THE COLLEGES / MIKE HISERMAN : Sharts Family Tradition Continuing at CSUN
Another power hitter named Sharts plans to enroll at Cal State Northridge in the fall, but opposing baseball coaches need not fret.
Stuart Sharts is the twin of Scott, CSUN’s All-American first baseman, but the two do not share a passion for the same sports.
Stuart’s games are golf and tennis. And although trying out for the school’s golf team is not in his plans, Stuart will continue what has become a Sharts family tradition simply by attending CSUN.
Brad and Dagne Sharts have five children, all of whom have grown up in Simi Valley and matriculated to Northridge.
Steve, 26, was the first. A pitcher on CSUN’s Division II champion baseball team of 1984, Steve later was drafted by the Philadelphia Phillies on the 17th-round of the amateur draft.
For the past six years, Steve, a left-hander, has steadily climbed the minor league ladder to his role as a reliever for the Phillies’ Scranton-Wilkes-Barre triple-A affiliate.
Shannon, 23, was next. She was a cheerleader at CSUN for one year and graduated last year with a degree in psychology. Stacy, 21, was a cheerleader for two years and is on schedule to graduate from CSUN next spring.
Scott, 20, broke the chain in 1988 by accepting a baseball scholarship from the University of Miami, but that situation was only temporary.
The scholarship was only partial and at the rate Miami’s tuition was rising, the Sharts family was looking at a bill of more than $10,000 for Scott’s sophomore year.
Already frustrated by his lack of playing time, Scott decided to transfer.
Every school in the Southland with a Division I baseball program supposedly was in the running.
Northridge, with a year left in Division II, won out. There were many reasons, family history among them.
“The support has always been there for me,” Scott said. “You miss that when you’re 3,000 miles away. There’s no one in the stands rooting for you.”
Dagne Sharts says her son’s decision to return home was strictly financial. “If it had been a full-ride (scholarship), I think he would have stuck it out,” she said. “Scott’s not the kind to quit something when things don’t go his way.”
Still, she says, “the entire family was thrilled” when Scott decided to attend Northridge.
The scholarship Sharts accepted was awarded in the name of the late Paul Edmonson, Dagne’s brother.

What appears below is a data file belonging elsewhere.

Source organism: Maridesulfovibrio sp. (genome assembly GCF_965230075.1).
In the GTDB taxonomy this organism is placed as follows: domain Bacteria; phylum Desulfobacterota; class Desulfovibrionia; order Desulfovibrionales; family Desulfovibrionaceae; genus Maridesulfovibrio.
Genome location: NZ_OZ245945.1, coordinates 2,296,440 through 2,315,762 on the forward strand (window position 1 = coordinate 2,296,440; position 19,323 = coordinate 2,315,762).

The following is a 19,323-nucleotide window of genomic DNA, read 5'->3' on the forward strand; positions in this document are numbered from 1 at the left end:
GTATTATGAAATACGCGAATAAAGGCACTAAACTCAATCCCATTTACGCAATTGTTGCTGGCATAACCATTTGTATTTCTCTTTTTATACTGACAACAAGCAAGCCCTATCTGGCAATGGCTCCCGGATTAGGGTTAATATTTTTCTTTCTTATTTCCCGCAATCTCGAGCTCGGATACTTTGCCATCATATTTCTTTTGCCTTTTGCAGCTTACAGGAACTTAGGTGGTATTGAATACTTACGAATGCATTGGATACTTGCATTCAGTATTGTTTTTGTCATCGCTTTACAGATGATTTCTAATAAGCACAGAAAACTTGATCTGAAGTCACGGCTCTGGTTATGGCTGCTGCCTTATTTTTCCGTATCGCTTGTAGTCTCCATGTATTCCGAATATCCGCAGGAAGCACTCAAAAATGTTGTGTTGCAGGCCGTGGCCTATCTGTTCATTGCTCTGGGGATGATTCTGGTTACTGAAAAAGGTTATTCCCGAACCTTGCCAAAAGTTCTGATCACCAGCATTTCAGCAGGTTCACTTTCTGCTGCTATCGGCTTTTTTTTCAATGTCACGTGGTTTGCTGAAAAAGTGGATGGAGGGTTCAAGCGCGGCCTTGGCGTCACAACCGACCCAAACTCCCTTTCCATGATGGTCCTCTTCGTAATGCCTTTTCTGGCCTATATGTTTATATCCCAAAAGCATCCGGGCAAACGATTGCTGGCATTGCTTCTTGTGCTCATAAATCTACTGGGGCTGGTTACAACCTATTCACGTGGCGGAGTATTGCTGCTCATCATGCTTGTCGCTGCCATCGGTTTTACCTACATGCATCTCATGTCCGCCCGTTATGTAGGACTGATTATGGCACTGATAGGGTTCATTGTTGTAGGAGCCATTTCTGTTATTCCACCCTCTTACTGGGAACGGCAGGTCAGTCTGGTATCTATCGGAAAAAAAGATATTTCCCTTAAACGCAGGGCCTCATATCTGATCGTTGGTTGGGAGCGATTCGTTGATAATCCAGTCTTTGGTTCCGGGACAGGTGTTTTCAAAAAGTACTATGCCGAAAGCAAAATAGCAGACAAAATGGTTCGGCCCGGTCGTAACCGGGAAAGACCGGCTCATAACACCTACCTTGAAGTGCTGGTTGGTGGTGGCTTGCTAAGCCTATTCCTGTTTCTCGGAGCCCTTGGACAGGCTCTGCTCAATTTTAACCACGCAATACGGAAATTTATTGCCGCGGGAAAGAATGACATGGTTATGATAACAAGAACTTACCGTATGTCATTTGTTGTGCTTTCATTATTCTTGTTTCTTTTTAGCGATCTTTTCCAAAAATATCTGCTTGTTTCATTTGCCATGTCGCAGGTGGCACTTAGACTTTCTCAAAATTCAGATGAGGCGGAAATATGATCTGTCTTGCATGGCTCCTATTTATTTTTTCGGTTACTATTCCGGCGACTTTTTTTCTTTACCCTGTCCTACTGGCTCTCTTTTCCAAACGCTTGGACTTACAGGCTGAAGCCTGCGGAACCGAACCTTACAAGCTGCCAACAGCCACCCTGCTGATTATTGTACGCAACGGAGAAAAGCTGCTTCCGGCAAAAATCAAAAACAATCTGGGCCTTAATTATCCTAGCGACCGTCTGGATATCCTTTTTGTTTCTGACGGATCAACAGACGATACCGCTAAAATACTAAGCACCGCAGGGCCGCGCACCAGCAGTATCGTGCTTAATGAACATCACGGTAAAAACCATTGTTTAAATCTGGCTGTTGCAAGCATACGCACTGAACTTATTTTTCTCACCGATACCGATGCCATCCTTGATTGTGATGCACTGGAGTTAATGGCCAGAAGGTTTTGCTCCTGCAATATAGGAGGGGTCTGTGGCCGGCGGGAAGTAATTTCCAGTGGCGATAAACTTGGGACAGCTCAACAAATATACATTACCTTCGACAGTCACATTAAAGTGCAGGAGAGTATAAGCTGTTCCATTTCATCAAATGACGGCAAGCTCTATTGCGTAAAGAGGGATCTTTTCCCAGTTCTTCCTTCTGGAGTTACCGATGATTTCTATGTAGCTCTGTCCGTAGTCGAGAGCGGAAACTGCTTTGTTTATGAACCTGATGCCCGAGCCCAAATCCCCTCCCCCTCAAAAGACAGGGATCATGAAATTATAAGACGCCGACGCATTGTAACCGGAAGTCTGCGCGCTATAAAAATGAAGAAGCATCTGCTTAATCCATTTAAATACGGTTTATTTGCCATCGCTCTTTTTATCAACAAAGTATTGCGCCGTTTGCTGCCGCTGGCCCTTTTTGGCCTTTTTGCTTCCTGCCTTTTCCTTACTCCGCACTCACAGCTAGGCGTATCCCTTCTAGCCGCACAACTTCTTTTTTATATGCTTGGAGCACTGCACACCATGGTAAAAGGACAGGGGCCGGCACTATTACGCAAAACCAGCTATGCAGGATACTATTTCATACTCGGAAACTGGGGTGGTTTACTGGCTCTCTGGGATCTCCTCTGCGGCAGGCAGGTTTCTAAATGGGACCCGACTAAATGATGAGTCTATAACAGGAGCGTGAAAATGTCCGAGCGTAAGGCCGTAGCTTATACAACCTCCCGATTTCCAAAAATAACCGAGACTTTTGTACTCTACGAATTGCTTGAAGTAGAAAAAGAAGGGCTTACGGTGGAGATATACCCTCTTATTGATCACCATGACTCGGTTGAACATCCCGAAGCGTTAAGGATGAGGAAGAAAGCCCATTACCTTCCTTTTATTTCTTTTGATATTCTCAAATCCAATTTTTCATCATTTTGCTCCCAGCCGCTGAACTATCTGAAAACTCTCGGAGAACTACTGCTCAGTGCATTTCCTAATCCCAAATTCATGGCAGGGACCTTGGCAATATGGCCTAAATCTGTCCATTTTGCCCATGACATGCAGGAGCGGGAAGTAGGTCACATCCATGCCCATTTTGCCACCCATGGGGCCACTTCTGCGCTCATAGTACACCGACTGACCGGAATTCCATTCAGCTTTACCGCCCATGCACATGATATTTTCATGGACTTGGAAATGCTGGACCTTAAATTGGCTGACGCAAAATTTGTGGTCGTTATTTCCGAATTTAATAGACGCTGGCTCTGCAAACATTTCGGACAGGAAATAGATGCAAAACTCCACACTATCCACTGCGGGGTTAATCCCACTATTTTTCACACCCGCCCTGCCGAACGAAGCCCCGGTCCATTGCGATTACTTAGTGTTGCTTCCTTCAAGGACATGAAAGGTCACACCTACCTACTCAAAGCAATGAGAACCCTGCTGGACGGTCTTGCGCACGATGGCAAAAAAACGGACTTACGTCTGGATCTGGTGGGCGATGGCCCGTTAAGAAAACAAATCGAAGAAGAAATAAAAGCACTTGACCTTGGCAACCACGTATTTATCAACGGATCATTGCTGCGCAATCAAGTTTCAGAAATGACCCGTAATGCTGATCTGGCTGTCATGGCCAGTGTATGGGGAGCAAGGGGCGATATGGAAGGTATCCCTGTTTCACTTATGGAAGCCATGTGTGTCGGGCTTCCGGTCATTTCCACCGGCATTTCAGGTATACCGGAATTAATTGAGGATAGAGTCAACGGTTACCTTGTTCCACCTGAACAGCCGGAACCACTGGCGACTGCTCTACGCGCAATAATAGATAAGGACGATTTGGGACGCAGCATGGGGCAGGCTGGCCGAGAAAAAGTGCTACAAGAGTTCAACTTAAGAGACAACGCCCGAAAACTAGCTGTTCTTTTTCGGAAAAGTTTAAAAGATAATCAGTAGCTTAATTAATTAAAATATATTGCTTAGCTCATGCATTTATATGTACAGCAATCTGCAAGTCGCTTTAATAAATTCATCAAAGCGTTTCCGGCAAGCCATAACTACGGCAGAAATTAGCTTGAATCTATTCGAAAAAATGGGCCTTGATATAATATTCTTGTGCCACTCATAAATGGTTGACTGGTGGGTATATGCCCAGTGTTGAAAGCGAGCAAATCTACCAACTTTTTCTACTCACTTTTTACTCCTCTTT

In 1965, Edmonson was an all-district pitcher for what was then known as San Fernando Valley State. That June he was taken by the Chicago White Sox in the amateur draft and he went on to become the first Matador player to make it to the major leagues.
When Edmonson was killed in a car accident in the 1970s, the White Sox helped establish an endowment for a permanent scholarship in his name.
Scott probably will follow the path of his uncle and brother before him. The 6-foot-6 sophomore batted better than .300 this spring, led Division II players with a school-record 29 home runs and was a first-team All-American.
Stuart, who grew up in the formidable shadow of his brothers, somehow learned how to survive without baseball.
That fact alone, Brad Sharts says, is quite an accomplishment.
Scott agrees. “I’m really proud of Stuart,” he said. “He’s gone out, kind of done his own thing, and found his own way.”
And yet he ended up at Northridge, where he likely will enroll in the same accounting and economics classes as his twin.
“It’s obviously a very comfortable setting for us,” Brad Sharts said. “I just wish it was possible to live on campus. . . . We’ve put a lot of miles on the freeway between here and Reseda Boulevard.”
Idle thoughts: Every time the thought crops up about what it will be like for Northridge to play men’s basketball against USC on Feb. 4 at the Sports Arena, I wonder who will draw the assignment of guarding Harold Miner.
Ditto for when the Matadors travel to Cal on March 6. Who is going to (attempt to) guard Bryan Hendrick?
Two-liners: Dorian Manigo, Northridge’s top freshman basketball recruit, will play for the North squad in a state all-star game June 24 at UC Irvine’s Bren Center. Manigo, a guard, helped San Francisco Riordan High reach the state large schools’ championship game. . .Joel Wolfe, a former Chatsworth High standout, was the top hitter on UCLA’s baseball team this season. Wolfe, who had 31 hits in his last 63 regular-season at-bats, finished with a .376 average, 10 home runs, 44 runs batted in and a team-high 30 stolen bases.